Trade war deal ‘raises hopes’ of China’s economy reaching 6 per cent growth in 2020

Trade war deal ‘raises hopes’ of China’s economy reaching 6 per cent growth in 2020

Economists expect the country to reach its psychologically important target next year

A trade war truce between the China and United States has eased concerns in Beijing about prospects next year of reaching a growth target that policymakers see as crucial for employment and social stability.

Four economists from China’s leading think tanks and close to policymakers agreed that the world’s second-largest economy would grow at around 6 per cent in 2020, saying that they expected a phase one deal with Washington to help boost investor confidence and bolster trade.

Cautiously optimistic about the 2020 outlook, the economists forecast China would invest more in technology and open its market up further to improve competitiveness, adding that the trade war truce was unlikely to remove the risk of accusations of protectionism and technological confrontation down the road.

The remarks at a seminar in Beijing on Thursday from the researchers at the Chinese Academy of Social Sciences (CASS), Tsinghua University and think tanks affiliated with the Ministry of Finance and the State Council shed light on the thinking of the top leadership on prospects for 2020 after the announcement of the phase one deal two weeks ago.

“Uncertainty is declining with the China-US breakthrough,” Liu Shangxi, head of the ministry’s Chinese Academy of Fiscal Sciences, said.

“If the phase one deal is signed, private investors will be more confident and investment will bottom out. Next year will be no worse than this year, and the GDP growth could be around 6 per cent or a little bit higher.”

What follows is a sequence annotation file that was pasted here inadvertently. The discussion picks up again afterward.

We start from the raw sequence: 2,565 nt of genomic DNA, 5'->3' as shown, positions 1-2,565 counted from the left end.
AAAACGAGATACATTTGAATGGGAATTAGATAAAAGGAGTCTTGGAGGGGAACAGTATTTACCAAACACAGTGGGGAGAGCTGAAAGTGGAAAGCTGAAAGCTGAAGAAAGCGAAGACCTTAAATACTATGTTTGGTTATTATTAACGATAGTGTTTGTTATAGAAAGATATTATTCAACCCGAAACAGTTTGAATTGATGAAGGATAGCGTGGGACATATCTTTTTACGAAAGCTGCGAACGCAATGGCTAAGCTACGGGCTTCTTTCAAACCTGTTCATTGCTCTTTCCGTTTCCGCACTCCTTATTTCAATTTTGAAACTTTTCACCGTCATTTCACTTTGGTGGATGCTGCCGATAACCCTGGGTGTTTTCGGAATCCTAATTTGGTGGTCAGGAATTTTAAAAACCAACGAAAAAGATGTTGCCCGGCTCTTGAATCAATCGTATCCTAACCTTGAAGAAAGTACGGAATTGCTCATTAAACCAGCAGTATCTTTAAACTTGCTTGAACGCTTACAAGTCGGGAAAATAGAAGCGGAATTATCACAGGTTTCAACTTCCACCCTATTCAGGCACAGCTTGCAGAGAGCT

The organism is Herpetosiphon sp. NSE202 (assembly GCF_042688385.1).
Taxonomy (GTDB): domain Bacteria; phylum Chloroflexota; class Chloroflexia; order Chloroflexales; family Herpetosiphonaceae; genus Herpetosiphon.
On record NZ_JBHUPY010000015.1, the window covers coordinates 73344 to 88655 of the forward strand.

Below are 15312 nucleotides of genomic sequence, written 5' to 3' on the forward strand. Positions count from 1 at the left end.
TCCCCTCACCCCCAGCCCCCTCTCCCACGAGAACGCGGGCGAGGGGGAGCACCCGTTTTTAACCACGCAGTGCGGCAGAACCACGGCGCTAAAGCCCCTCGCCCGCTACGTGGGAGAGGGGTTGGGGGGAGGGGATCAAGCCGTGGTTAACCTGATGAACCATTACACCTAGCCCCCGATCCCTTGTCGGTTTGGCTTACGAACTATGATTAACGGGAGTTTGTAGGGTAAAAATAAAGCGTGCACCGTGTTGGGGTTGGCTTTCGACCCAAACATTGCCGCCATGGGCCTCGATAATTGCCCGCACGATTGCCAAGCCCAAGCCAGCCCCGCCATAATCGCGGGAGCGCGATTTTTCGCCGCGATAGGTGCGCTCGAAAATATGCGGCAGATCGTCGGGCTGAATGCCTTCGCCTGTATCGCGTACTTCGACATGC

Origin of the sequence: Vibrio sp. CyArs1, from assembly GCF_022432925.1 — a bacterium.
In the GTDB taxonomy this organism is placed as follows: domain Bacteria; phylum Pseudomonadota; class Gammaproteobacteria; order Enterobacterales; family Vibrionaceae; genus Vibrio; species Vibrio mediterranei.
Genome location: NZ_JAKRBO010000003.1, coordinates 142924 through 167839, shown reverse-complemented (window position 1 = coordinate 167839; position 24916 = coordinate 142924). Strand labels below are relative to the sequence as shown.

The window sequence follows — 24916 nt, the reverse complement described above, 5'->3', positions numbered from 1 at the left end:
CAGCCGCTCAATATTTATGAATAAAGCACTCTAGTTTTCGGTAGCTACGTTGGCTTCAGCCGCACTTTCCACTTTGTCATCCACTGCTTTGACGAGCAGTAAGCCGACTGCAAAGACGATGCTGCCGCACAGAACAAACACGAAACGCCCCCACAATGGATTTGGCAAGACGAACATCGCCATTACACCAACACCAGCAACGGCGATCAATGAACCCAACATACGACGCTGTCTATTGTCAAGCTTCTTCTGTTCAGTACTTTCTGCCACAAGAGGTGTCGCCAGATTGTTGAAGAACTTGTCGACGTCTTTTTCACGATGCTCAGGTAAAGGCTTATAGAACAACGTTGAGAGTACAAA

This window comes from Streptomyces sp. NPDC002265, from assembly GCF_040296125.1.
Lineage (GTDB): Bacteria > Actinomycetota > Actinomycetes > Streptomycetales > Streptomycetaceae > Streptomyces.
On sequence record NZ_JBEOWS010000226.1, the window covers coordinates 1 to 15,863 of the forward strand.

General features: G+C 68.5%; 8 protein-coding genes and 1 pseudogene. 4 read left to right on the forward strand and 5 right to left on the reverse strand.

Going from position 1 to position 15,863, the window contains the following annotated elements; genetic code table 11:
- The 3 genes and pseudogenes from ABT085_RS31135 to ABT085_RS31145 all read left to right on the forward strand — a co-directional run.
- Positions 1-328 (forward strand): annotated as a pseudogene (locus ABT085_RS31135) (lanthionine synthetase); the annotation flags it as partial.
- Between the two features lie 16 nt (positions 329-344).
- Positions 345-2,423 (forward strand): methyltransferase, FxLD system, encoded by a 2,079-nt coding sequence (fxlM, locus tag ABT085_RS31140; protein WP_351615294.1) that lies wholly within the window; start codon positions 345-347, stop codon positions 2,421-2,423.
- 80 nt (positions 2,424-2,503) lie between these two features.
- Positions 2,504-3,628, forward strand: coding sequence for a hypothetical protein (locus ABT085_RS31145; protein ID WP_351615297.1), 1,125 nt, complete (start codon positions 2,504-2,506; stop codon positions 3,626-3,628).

China’s growth slumped to 6 per cent in the third quarter of 2019,its slowest pace in nearly three decades. A number of private sector analysts are still sceptical about the outlook although several investment banks raised their economic growth forecast to 6 per cent for 2020 after the phase one announcement.

The US agreed to suspend the threatened December 15 tariffs and to halve tariffs of 15 per cent on US$120 billion of imports from China imposed in September.

The details of the agreement are yet to be finalised, with the deal requiring structural reforms and other changes to China’s economic and trade regime in the areas of intellectual property, technology transfer, agriculture, financial services, and currency and foreign exchange.

Zhang Yuyan, head of CASS’s Institute of World Economics and Politics, said that while it was hard to measure the impact of the trade war, the effects of the US tariffs had weakened as the world adapted to them.

Bai Chongen, a Tsinghua University economist and a former monetary policy adviser to the central bank, said: “With the finalising of the phase one deal, China’s imports and exports are likely to stabilise and investment growth will not be slower than this year with improved corporate confidence.”

Zhao Jinping, researcher with the State Council’s Development Research Centre, said the global economy had paid a heavy price for protectionism and downward pressure was evident in China’s economy this year.

However, the good thing was that the trade war had made the Chinese government determined to open up wider and focus on innovation, he said.

While China is set to open up its financial sector, the trade war forced China to promise to allow sole ownership by foreign investors in banks, securities and other financial institutions ahead of schedule, according to Zhao.

“Foreign financial institutions are keen to expand in the China market, while China hopes the opening up can help internationalise domestic players and bring them up to international standards,” he said.

“Amid a technological confrontation with the US, China has no other solution but to open up its market and cooperate with other global players.”

CASS’s Zhang said it appeared that the US did not want to have China as a rival at the high end of the global value chain.

“The Chinese government and technology companies have realised the importance of innovation and they will definitely commit more resources to it. Otherwise, they know they won’t be able to survive in the world market,” he said.

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